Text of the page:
the Hague Conference’s Latin America and Caribbean region. “In the case of today’s mock trial, the Mexicans trusted that the U.S. judge would take the right decision and the U.S. judge trusted that the Mexican judge would, in future, be able to deal with the other topics that this family crisis encompasses. The judge was not seen as American but as a human being trying to take the decision that is in the best interests of the child.” In the United States, the Office of Children’s Issues at the Bureau of Consular Affairs leads efforts to prevent abductions and to respond when international abductions happen. U.S. officials helped secure the return of 215 children to the U.S. in 2017 and 230 in 2016, while 197 and 186 cases respectively in those two years were resolved without the child returning to the U.S. The number of abduction cases reported to the bureau has declined in recent years, in part because preventive measures, such as the Children’s Passport Issuance Alert Program (CPIAP) — under which a parent is alerted if the other tries to obtain a passport for a child without their consent — have proven highly effective. “I think the Convention itself is also a deterrent because it says there is a mechanism against international child abduction and retention, and it does work,” said Lawrence. But even when both countries have acceded to SEE ABDU C T ION S • PAGE 21

Cover Prof ile | WD

Trump’s Kindred Spirit The Other ‘No-Nonsense’ President in Philippines Stirs Up Outrage, Praise BY LARRY LUXNER


t’s hard to imagine a head of state who’s more outrageously confrontational, incendiary or vulgar than Donald Trump. Maybe that’s part of the reason Trump admires Rodrigo Duterte so much. Elected president of the Philippines in May 2016 with 38.5 percent of the vote, Duterte — who at 73 is one year Trump’s senior — raised eyebrows from the moment he moved into Manila’s Malacañang Palace. During a September 2016 press conference, he compared himself to Adolf Hitler, boasting that “Hitler massacred 3 million Jews. We have 3 million drug addicts. I’d be happy to slaughter them.” That same month, he called thenPresident Barack Obama a “son of a whore” for criticizing Duterte’s violent anti-drug campaign. The former mayor of Davao also bragged about once tossing a Chinese rape and murder suspect from a helicopter; publicly suggested that journalists “are not exempted from assassination, if you’re a son of a bitch”; labeled Philip Goldberg, former U.S. ambassador to the Philippines, as gay (and also a “son of a whore”); and told shocked business leaders during a recent meeting that “when I take Viagra, it stands up.” And this past February, he famously ordered his soldiers to shoot female communist rebels in their vaginas — a threat that makes Trump’s “grab their pussy” remark tame by comparison. But Duterte’s actions speak even louder than his words. Under his presidency, an estimated 12,000 suspected drug dealers and users, including children, have been killed by police and police-backed vigilantes, according to Human Rights Watch. Duterte, who gained prominence for his “tough-on-crime” approach as the gun-toting mayor of crime-ridden Davao City, has openly bragged about personally killing three men suspected of kidnapping and rape. “And I’d go around in Davao with a motorcycle, with a big bike around, and I would just patrol the streets, looking for trouble. I was really looking for a confrontation so I could kill,” he reportedly told a group of business leaders in late 2016. One self-confessed former death squad member said he witnessed Duterte execute a government official with a machine gun in the early 1990s. In fact, when Trump and Duterte met in the Philippine city of Da Nang last November, Trump asked his host if the Philippines had reinstated the death penalty — a campaign promise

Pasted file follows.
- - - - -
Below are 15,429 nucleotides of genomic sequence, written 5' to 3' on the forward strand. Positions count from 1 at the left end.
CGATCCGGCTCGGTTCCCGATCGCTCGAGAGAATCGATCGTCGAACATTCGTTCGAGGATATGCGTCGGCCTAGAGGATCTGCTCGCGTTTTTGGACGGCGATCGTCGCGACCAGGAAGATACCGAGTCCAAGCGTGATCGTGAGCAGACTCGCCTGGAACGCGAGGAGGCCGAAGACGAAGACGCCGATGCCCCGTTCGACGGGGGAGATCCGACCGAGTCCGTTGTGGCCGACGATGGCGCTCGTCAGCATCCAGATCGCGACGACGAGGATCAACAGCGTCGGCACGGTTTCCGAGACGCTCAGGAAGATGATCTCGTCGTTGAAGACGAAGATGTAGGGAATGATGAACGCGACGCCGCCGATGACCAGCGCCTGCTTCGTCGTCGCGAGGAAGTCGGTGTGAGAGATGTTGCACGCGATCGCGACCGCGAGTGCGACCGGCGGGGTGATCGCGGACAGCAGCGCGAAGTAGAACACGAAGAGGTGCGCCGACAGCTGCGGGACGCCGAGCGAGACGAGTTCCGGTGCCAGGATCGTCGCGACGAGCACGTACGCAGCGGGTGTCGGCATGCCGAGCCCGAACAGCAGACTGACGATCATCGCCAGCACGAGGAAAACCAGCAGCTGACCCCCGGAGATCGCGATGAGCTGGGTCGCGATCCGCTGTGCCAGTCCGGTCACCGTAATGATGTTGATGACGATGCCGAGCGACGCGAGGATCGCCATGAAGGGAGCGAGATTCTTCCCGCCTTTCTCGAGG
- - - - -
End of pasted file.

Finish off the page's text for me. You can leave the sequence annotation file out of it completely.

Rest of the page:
Duterte has made numerous times. The two leaders, described by Washington Post columnist Dana Milbank as “brothers from another mother,” certainly have a lot in common. But just as Trump’s sledgehammer approach continues to be popular among his base, especially when it comes to issues such as immigration, Duterte’s bluntness remains popular with his supporters, many of whom are fed up with drugs, crime and corruption. That’s partly why Duterte’s chief defender in Washington, Philippine Ambassador Jose Manuel “Babe” Romualdez, advises critics not to take his president’s off-the-cuff remarks too seriously. “There was some disagreement on human rights issues raised by the Obama administration. It was precipitated by a question asked by a foreign reporter trying to get the president’s goat. The president was angry that he was being lectured,” Romualdez explained in a recent interview with The Washington Diplomat. “Our president listens to advice, but he doesn’t like advice that’s given publicly through the media. This president is particularly sensitive to people trying to make a show of something,” said the ambassador, who himself used to be the CEO of Stargate Media Corp. and publisher


[O]ur president has made it clear that he didn’t become president to be proper and politically correct…. He became president because the people elected him to do what he promised. JOSE MANUEL “BABE” ROMUALDEZ ambassador of the Philippines to the United States